BP and BG Group profits slide as crude price drops
BP found itself under pressure from all sides, as sanctions against Russia and a falling rouble meant income from its stake in Rosneft was down by more than four fifths.
The company reported profits of $3 billion (£1.9bn) for the three months to 30 September, against $3.7bn a year earlier.
It added that any further claims against it resulting from the 2010 Gulf of Mexico disaster would have to be paid from its balance sheet after it exhausted the $20bn trust fund set up after the spill. However, the company still expects the total bill to be around $43bn.
Despite everything, BP offered a boost to UK pension funds by increasing its quarterly dividend, earning praise from analysts who had been expecting the weaker bottom line.
Richard Hunter, head of equities at Hargreaves Lansdown Stockbrokers, said: “Despite being attacked on many fronts, BP is steadfastly continuing on its road to recovery.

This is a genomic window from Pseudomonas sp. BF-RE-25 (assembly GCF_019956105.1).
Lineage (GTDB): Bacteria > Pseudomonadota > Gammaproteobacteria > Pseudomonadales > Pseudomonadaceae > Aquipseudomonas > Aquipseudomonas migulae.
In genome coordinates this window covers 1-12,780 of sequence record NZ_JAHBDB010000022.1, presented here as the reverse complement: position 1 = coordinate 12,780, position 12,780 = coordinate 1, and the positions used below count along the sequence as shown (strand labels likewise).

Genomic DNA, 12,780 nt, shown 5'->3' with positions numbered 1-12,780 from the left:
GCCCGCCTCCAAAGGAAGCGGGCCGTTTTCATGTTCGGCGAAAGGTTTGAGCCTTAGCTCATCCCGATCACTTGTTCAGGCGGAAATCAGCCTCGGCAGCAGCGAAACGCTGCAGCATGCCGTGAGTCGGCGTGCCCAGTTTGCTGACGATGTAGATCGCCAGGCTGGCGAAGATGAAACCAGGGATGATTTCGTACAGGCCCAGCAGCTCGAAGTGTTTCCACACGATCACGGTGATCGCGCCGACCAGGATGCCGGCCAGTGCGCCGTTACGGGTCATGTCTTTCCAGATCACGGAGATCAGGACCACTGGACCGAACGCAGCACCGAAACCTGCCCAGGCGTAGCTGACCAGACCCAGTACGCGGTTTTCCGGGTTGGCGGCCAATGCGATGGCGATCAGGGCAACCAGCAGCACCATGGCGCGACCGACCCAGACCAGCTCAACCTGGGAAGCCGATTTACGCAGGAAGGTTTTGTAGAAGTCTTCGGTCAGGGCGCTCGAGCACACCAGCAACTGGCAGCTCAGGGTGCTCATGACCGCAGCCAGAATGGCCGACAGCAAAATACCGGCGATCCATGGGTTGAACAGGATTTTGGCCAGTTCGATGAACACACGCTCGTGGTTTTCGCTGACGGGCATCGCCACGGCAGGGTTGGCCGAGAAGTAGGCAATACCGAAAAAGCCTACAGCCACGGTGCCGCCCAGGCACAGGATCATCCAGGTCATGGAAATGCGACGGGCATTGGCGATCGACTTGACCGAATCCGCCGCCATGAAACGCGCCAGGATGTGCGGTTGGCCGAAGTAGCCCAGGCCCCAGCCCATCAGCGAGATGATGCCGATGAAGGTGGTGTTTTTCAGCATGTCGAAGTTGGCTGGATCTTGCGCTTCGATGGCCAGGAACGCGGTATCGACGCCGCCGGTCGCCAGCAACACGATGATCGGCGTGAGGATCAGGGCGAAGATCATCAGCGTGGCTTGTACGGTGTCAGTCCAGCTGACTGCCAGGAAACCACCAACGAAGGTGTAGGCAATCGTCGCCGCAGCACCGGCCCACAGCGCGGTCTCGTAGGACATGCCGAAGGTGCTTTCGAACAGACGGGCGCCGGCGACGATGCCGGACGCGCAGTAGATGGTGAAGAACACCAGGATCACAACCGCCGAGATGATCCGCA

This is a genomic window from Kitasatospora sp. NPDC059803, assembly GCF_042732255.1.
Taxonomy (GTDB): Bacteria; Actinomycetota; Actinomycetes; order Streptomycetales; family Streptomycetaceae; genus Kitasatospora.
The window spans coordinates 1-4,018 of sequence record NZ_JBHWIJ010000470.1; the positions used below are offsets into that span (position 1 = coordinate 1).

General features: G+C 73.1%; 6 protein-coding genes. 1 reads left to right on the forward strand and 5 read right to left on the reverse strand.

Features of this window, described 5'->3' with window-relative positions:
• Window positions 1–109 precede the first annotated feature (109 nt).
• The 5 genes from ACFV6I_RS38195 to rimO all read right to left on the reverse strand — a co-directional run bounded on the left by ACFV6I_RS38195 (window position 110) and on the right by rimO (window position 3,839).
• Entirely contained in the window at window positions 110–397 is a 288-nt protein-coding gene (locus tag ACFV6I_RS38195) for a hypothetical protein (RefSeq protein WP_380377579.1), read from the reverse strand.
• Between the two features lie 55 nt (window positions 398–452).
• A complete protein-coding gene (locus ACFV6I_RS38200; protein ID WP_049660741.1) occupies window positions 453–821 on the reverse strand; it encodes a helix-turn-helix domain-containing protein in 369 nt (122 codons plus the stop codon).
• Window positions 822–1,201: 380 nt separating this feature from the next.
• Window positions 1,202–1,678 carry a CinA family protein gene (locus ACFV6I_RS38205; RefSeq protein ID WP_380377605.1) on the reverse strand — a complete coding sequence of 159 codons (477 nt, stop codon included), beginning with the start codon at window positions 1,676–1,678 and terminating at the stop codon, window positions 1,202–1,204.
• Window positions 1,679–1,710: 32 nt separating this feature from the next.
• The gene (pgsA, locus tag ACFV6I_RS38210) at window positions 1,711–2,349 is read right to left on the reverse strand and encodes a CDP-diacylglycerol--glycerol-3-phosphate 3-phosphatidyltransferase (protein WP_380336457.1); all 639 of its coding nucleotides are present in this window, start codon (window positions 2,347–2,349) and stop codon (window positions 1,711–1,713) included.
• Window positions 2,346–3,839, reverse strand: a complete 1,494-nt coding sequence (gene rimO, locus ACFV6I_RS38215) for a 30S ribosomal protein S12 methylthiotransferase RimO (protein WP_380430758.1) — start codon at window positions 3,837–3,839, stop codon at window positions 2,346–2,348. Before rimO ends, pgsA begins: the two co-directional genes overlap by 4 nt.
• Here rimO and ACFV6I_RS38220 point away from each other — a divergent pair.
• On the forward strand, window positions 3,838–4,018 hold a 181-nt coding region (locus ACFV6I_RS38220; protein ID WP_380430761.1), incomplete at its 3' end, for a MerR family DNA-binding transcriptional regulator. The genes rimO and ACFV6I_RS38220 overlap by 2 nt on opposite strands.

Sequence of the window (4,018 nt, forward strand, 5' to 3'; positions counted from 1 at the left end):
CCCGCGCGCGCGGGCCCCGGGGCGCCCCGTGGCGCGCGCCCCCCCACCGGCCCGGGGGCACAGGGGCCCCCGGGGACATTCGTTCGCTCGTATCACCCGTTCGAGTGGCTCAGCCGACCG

“The strength of sterling, the weakness of the oil price, the sanctions on Russia, coupled with the sharp drop of the rouble, and the ongoing uncertainty as to a final figure on the Gulf of Mexico settlement have all weighed on the company and may well have crushed a lesser force.
“BP’s response has been to generate strong cashflow, enabling an increase to the dividend and a continuation of the buyback programme, a reduction in capital expenditure and an improved downstream performance, driven by an improved refining environment.”
Meanwhile, BG Group reported a worse-than-expected 26 per cent fall in third-quarter operating profit to $1.3bn as its output in Egypt halved.
Britain’s third-biggest energy firm said it was starting to reap benefits from costly investments in Brazil and Australia.
Analysts also welcomed reassurance that BG’s flagship Queensland Curtis LNG project, a $20.4bn export facility, was on track to deliver its first cargo by the end of the year. But in Britain, BG has delayed an investment decision at its Jackdaw project as it studies lower risk options.